Israelis and Palestinians: Why Do They Fight? Can They Stop? 2nd ed.
(Yale University Press, 2004)
Bernard Wasserstein is a historian (University of Chicago) who has written extensively on Israel and Palestine. His thesis in this book is that the causes of Israel-Palestine conflict are not rooted in some intractable religious, ethnic, or cultural reasons but that the “causes of their contention may be located in the particularities of their intertwined experiences over the past century.” (p.2) He attempts to explain the conflict in terms of demographic, socio-economic, environmental, and territorial dimensions. Therefore, the book is not organized chronologically but thematically; the chapter divisions are as follows: People, Society, Environment, Territory, Dynamics of Political Change. Wasserstein is erudite in bringing together multiple sources for making his case and the book assumes that the reader is familiar with the basic history of the conflict. Throughout the book, Wasserstein argues for the inescapable inter-dependence of the two peoples and how that realization hammered out in their century of tumultuous history will inevitably bring mutual compromise and peace. Although this is a work of a historian and not a theologian, the book is helpful in putting the Israeli-Palestinian conflict in a fresh framework that will help readers to appreciate the depth and intricate context of the situation. Wasserstein, in drawing out the complex multi-level sources of the conflict, is also cautiously optimistic. He makes the case that both sides are running out of options and are forced to come to the realization that some agreement on the formation of a Palestinian State will be integral to the survival and future interdependence of the two peoples. The last two sentences of the volume provide a quick summary of the book:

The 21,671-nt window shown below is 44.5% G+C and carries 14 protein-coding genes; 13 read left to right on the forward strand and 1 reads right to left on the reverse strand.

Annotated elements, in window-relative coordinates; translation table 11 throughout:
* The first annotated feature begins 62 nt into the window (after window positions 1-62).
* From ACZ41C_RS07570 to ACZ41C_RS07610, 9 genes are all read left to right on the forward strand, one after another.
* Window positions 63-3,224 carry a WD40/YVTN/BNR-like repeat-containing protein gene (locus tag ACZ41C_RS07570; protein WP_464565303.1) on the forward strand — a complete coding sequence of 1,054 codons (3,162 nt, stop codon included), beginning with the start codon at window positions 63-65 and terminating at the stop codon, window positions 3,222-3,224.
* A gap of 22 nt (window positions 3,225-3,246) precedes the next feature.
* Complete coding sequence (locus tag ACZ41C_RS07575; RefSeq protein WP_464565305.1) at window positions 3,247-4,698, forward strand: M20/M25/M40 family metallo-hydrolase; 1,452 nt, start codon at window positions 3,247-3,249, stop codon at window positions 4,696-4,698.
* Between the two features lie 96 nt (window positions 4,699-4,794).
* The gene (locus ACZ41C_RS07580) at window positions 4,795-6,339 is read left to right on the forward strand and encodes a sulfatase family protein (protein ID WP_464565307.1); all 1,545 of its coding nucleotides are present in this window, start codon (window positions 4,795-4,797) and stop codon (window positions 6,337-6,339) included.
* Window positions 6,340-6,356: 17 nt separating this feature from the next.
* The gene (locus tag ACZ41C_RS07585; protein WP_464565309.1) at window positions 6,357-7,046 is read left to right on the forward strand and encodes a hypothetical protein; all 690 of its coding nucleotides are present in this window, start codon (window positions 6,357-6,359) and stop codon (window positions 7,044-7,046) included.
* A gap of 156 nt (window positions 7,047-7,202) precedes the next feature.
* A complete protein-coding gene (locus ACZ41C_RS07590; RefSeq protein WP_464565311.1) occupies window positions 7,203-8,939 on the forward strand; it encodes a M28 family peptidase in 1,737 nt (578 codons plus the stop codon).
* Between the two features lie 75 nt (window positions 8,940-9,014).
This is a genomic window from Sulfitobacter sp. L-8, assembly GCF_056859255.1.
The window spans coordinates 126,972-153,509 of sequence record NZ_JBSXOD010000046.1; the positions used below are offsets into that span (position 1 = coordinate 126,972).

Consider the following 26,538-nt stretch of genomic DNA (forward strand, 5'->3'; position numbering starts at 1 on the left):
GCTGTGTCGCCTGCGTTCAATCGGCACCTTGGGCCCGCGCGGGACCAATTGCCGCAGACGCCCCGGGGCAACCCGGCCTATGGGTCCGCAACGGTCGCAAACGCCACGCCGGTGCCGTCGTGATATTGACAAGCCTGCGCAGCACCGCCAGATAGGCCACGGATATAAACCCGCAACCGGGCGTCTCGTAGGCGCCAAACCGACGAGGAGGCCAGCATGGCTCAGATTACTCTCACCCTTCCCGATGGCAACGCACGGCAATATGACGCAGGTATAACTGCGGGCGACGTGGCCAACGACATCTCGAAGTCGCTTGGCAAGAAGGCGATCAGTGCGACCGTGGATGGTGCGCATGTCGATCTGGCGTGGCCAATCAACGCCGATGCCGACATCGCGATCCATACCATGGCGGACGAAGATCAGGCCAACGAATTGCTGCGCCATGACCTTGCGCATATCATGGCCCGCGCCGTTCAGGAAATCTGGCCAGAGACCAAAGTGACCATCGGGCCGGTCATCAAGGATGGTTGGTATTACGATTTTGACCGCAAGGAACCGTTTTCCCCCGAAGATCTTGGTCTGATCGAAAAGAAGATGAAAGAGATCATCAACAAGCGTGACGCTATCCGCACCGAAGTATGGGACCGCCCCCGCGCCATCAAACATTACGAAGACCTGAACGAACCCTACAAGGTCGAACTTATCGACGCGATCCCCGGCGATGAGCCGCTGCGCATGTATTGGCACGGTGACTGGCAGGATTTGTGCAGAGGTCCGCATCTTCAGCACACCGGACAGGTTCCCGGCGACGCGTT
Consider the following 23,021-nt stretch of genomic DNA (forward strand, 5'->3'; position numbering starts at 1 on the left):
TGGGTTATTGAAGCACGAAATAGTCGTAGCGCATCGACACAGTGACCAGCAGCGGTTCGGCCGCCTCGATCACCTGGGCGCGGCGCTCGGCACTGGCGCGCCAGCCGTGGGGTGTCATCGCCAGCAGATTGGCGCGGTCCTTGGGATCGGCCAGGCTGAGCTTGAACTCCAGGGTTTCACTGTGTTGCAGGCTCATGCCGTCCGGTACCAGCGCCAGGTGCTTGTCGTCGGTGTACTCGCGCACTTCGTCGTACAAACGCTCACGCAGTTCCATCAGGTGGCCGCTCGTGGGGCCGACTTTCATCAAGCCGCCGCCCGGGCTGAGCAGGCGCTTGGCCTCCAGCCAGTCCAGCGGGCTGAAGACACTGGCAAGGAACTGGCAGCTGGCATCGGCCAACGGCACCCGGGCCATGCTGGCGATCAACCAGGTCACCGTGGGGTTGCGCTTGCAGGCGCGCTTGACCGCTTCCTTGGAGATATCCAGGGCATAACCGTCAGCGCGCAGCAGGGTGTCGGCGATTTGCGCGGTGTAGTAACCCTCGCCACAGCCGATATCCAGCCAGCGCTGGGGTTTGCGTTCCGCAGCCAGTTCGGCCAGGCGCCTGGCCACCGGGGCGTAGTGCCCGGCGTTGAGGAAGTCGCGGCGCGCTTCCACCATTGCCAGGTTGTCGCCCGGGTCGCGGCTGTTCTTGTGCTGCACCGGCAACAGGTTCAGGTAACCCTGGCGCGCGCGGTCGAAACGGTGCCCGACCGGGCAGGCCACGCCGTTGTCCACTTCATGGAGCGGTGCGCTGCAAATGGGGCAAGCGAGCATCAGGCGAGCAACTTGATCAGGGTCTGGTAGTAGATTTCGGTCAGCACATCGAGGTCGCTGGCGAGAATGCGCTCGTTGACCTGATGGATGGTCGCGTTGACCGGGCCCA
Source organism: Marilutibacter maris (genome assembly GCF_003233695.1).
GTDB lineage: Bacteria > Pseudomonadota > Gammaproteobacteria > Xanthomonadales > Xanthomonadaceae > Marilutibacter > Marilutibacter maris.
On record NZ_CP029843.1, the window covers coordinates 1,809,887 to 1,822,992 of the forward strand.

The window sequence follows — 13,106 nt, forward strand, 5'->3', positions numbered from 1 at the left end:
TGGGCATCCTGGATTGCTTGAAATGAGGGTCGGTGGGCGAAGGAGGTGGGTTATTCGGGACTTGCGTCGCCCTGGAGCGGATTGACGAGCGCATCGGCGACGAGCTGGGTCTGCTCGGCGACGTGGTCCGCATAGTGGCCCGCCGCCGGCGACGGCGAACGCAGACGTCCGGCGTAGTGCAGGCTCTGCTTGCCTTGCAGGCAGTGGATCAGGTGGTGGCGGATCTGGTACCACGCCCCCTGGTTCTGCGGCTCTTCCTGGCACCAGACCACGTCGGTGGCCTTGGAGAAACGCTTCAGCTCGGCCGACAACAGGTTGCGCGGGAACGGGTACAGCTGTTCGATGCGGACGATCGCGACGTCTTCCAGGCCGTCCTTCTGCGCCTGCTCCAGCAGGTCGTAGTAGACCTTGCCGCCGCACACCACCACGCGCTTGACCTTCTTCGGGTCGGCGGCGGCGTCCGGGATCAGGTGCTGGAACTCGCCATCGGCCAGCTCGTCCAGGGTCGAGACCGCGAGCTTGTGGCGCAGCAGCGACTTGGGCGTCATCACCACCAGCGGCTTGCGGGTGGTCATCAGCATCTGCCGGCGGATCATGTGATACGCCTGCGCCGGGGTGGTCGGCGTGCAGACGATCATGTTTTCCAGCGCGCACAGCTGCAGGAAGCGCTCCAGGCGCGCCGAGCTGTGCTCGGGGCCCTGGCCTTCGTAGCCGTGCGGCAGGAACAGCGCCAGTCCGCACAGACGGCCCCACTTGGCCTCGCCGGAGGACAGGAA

The current status quo is unendurable for the Palestinians and unsustainable for the Israelis. If any form of civilized human existence is to survive in their common homeland, these ineluctable forces must sooner rather than later bring them to terms. p. 178